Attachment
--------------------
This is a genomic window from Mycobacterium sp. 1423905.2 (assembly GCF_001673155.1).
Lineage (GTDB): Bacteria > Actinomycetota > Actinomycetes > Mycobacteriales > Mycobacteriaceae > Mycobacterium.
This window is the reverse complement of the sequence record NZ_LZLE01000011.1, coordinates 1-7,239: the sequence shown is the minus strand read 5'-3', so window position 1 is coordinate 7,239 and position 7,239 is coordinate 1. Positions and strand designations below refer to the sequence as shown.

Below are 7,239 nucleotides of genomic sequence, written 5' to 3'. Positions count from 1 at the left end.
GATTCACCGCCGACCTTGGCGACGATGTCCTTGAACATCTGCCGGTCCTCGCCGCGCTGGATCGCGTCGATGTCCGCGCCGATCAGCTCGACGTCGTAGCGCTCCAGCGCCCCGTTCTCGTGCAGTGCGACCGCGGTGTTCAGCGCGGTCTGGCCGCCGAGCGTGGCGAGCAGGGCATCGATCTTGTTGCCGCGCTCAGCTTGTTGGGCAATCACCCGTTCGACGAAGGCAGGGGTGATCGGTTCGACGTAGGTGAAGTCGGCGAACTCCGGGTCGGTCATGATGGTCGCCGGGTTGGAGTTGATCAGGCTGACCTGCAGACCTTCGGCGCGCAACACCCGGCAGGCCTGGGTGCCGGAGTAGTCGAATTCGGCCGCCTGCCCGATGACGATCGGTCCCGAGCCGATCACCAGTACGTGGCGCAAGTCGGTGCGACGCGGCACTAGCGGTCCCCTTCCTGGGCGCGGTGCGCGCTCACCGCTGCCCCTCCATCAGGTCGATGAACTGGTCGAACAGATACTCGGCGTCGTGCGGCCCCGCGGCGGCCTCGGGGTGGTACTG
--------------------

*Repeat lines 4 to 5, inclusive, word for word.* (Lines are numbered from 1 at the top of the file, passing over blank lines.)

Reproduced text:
Below are 7,239 nucleotides of genomic sequence, written 5' to 3'. Positions count from 1 at the left end.
GATTCACCGCCGACCTTGGCGACGATGTCCTTGAACATCTGCCGGTCCTCGCCGCGCTGGATCGCGTCGATGTCCGCGCCGATCAGCTCGACGTCGTAGCGCTCCAGCGCCCCGTTCTCGTGCAGTGCGACCGCGGTGTTCAGCGCGGTCTGGCCGCCGAGCGTGGCGAGCAGGGCATCGATCTTGTTGCCGCGCTCAGCTTGTTGGGCAATCACCCGTTCGACGAAGGCAGGGGTGATCGGTTCGACGTAGGTGAAGTCGGCGAACTCCGGGTCGGTCATGATGGTCGCCGGGTTGGAGTTGATCAGGCTGACCTGCAGACCTTCGGCGCGCAACACCCGGCAGGCCTGGGTGCCGGAGTAGTCGAATTCGGCCGCCTGCCCGATGACGATCGGTCCCGAGCCGATCACCAGTACGTGGCGCAAGTCGGTGCGACGCGGCACTAGCGGTCCCCTTCCTGGGCGCGGTGCGCGCTCACCGCTGCCCCTCCATCAGGTCGATGAACTGGTCGAACAGATACTCGGCGTCGTGCGGCCCCGCGGCGGCCTCGGGGTGGTACTG